CONCERN: Protesters gather outside Tweed Shire Council chambers today, rallying against a water extraction development application.
CONCERN: Protesters gather outside Tweed Shire Council chambers today, rallying against a water extraction development application. Scott Powick

Water extraction business approved despite community outrage


AN ANGRY public gallery frustrated with Tweed Shire Council are calling for some councillors to be voted out after approving a controversial plan to extract thousands of litres of water annually from a Uki property.

During tonight's council meeting councillors rejected 4-3 a rescission motion lodged by Mayor Katie Milne that aimed to delay the development application to extract 24 megalitres water annually from a Rowlands Creek Rd property, near Uki. 

About 100 people had gathered ahead of the meeting to protest against the application, lodged by former NSW Labor Minister Jack Hallam, because of fears for road safety and the potential impacts to surrounding aquifers. 

Crs Milne, Chris Cherry and Ron Cooper called for council to allow more time to assess the impacts of water extraction, after a hydrology report submitted by Tweed Water Alliance questioned future water security if the DA was approved. 


Anthony Albanese joined the State Labor Candidate for Tweed, Craig Elliot, and local farmers James and Hayley Paddon at Cudgen to discuss the Nationals' plan to impose a new hospital on the community at Cudgen.
PROTEST: Uki community members gather outside Tweed Council Chamber in protest of water extraction. Scott Powick

But it was Labor Cr Reece Byrnes' support for the application that caused the public gallery to erupt in anger, with many yelling the words "shame" and "vote them out" after the decision was made. 

Cr Byrnes, who has come under fire for his support of the application, said he would continue to support the staff recommendation to approve the DA. 

"The facts are in the report," Cr Byrnes said. 

"We've had so many numerous workshops over this debate and there are councillors who are failing to accept the advice.

"If a person was going to have a business that drains the whole aquifer, where's the sense in that?"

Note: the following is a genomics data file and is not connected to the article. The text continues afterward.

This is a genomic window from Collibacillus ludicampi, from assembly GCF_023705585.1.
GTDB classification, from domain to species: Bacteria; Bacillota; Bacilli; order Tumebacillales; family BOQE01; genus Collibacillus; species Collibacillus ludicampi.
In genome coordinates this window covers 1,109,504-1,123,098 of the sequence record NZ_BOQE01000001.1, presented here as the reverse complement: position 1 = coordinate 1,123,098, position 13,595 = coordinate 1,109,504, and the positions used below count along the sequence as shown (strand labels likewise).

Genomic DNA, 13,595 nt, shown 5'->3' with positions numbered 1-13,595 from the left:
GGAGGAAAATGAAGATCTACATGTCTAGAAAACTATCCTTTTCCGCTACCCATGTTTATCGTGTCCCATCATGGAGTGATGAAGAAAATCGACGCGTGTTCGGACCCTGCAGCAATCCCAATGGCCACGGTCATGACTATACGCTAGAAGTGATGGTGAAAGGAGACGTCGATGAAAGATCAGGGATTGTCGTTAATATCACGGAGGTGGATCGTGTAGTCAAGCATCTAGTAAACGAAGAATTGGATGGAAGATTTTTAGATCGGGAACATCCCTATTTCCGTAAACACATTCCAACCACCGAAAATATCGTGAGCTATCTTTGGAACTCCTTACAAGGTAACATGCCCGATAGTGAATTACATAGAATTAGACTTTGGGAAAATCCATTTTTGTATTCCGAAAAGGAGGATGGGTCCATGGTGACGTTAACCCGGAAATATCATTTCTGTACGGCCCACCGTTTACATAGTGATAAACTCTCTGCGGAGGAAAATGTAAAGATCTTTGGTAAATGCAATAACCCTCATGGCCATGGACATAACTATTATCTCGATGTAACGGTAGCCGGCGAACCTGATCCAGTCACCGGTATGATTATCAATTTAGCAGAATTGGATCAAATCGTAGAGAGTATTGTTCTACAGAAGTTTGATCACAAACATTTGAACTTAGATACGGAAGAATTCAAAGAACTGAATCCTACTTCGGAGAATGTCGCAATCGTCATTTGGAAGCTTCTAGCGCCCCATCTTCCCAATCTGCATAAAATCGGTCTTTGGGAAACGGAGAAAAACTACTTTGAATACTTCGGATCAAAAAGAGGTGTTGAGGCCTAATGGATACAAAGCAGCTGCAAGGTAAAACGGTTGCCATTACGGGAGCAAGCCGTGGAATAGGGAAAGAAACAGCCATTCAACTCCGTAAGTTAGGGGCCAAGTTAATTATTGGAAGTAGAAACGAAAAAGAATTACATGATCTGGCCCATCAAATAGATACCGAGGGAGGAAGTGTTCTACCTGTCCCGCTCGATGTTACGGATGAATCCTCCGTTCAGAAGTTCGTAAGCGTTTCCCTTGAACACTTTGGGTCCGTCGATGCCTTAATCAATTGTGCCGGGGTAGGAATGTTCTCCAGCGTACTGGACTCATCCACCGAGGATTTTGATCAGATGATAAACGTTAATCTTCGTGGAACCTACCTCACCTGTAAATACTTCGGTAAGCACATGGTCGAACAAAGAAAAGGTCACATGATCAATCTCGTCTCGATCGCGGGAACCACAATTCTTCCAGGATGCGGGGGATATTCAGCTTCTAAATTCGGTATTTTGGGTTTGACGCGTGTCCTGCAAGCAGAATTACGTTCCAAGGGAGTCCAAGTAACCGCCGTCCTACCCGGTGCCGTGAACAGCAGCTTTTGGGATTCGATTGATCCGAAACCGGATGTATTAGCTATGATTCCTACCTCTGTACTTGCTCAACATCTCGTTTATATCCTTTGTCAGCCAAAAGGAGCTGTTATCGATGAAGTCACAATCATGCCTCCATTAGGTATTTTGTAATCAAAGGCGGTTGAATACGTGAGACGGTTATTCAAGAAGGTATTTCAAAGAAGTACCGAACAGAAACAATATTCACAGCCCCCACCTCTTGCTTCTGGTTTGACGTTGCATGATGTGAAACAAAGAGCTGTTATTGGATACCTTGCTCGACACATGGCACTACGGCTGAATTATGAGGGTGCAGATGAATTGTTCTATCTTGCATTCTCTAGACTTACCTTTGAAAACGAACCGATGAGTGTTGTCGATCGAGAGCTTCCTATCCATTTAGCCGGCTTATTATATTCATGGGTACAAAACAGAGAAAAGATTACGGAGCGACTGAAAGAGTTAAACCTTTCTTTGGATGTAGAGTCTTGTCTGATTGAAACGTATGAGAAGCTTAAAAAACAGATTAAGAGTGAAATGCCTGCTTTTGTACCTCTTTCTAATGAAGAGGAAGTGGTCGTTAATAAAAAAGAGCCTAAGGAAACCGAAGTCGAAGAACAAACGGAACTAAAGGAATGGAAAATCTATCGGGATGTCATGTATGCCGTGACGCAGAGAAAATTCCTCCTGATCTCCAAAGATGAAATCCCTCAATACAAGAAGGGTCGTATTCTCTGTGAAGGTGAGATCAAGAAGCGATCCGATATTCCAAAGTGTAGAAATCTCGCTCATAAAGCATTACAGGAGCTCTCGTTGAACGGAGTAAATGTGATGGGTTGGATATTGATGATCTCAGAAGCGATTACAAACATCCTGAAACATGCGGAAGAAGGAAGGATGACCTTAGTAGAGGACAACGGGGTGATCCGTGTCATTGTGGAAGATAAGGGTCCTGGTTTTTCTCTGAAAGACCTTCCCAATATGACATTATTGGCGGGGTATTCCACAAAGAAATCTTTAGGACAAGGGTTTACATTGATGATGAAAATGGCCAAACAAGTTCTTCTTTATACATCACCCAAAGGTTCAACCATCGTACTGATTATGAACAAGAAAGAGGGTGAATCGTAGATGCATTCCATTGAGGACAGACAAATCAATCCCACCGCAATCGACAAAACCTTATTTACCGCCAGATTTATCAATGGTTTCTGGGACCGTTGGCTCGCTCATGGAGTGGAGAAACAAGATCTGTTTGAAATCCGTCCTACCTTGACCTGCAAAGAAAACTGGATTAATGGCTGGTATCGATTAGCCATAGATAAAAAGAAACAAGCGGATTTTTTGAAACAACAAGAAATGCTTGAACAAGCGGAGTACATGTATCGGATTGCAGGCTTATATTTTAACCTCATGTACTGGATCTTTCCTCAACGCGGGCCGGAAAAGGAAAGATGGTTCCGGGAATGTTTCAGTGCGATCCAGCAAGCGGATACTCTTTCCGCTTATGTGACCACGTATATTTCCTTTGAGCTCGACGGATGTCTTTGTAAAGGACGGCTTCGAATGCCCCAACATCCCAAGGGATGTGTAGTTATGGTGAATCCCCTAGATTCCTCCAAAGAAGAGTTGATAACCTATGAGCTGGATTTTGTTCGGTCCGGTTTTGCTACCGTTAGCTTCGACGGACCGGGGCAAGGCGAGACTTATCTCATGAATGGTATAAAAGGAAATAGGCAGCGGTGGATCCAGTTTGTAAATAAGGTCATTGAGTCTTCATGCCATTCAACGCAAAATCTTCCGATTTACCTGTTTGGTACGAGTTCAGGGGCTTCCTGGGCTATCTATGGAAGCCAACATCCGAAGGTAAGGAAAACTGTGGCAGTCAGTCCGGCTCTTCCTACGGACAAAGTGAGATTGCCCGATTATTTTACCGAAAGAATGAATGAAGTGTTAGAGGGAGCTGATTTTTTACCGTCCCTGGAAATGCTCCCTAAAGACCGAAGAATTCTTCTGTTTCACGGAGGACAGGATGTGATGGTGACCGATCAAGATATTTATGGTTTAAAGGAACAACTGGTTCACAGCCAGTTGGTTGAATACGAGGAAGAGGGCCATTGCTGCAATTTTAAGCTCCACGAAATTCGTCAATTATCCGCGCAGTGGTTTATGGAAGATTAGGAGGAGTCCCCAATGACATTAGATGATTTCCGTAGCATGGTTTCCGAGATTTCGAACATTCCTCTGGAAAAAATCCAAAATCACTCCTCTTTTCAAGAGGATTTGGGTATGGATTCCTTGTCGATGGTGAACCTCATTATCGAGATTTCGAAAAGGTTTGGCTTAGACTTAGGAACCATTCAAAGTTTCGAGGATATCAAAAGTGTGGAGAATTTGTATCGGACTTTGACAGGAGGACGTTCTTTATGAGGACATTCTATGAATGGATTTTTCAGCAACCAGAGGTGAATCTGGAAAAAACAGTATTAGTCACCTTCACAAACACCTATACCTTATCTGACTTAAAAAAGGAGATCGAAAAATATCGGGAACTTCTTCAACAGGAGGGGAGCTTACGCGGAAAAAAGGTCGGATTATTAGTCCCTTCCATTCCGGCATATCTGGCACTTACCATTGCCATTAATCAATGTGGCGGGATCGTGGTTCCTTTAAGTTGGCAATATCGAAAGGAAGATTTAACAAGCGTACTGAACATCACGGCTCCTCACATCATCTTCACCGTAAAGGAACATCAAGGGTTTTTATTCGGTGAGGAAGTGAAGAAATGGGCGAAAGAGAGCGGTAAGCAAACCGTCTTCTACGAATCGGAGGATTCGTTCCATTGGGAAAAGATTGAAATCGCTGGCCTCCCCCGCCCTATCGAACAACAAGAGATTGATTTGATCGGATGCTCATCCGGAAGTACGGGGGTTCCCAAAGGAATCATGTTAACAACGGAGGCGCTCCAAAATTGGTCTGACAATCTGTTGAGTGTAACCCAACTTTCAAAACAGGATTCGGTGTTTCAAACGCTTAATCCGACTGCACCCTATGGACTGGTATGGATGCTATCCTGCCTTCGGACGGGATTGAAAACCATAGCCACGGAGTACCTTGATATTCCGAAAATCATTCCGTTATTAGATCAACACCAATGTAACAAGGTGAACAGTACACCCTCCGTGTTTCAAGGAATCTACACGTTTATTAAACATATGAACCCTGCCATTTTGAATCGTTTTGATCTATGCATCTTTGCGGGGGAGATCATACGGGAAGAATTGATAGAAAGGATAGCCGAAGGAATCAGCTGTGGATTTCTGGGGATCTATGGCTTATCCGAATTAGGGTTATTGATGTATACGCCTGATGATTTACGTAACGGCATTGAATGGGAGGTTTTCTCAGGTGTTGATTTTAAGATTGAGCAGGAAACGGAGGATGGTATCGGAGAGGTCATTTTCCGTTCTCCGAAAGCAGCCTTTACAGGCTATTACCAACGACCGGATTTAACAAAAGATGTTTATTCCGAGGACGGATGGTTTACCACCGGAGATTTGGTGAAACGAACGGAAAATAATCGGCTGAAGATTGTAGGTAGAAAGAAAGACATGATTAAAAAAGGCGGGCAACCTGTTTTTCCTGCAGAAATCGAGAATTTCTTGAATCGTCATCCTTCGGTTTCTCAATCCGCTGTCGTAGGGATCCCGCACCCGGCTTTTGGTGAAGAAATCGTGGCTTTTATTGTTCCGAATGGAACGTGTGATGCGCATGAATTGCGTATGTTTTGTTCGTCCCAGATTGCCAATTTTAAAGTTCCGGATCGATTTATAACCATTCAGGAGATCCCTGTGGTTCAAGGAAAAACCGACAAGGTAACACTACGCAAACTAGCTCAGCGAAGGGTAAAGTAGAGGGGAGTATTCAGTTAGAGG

Cr Milne said she was disappointed council wasn't going to conduct further independent assessments on the water extraction industry to address community concerns.

"One of our primary jobs is to keep our community safe and I don't think the community would be out here tonight if this was just something they were taking lightly," she said. 

"We have a legal obligation. We have been advised that we must be sure that water extraction is not going to impact on the natural eco-systems. 

"We haven't had any opportunity to get any information back from Primary industries. We are left in limbo. We don't know who to believe - the applicant's report or the review by the community."


PROTESTERS angry over a decision to support a controversial water extraction business at Uki rallied on the steps of Tweed Shire Council today, urging councillors to reconsider their support of the development application.

More than 100 people gathered on the steps of Council Chambers in Murwillumbah, ahead of tonight's meeting where councillors will debate a rescission motion on the development application by former state Labor minister Jack Hallam to extract 24 megalitres water annually from his Rowlands Creek Rd property near Uki.

Water mining protest: Water extraction protesters gather outside Tweed Shire Council ahead of tonight's meeting.

Last month, council approved the plans by four votes to three, after Labor Councillor Reece Byrnes supported the application.

Speaking during community access, Rowlands Creek Rd resident Greg Dixon told councillors he was worried about the implications to road safety if the application was approved.

"We the community don't have any confidence the recommendation will ever be sufficient for these truck movements," Mr Dixon said.

"It's our view that someone will be injured or killed along Rowlands Creek Rd if this application is allowed to proceed."

Rowlands Creek Rd resident Tara Ali told the Tweed Daily News she didn't hold any faith in the hydrology report supplied in the development application.

"They don't have the scientific evidence if water extraction is safe," Ms Ali said.

"But the hydrology report commissioned by the Tweed Water Alliance showed it's something that shouldn't be happening."

Councillors will be making a final decision on the DA at tonight's meeting.

More to come.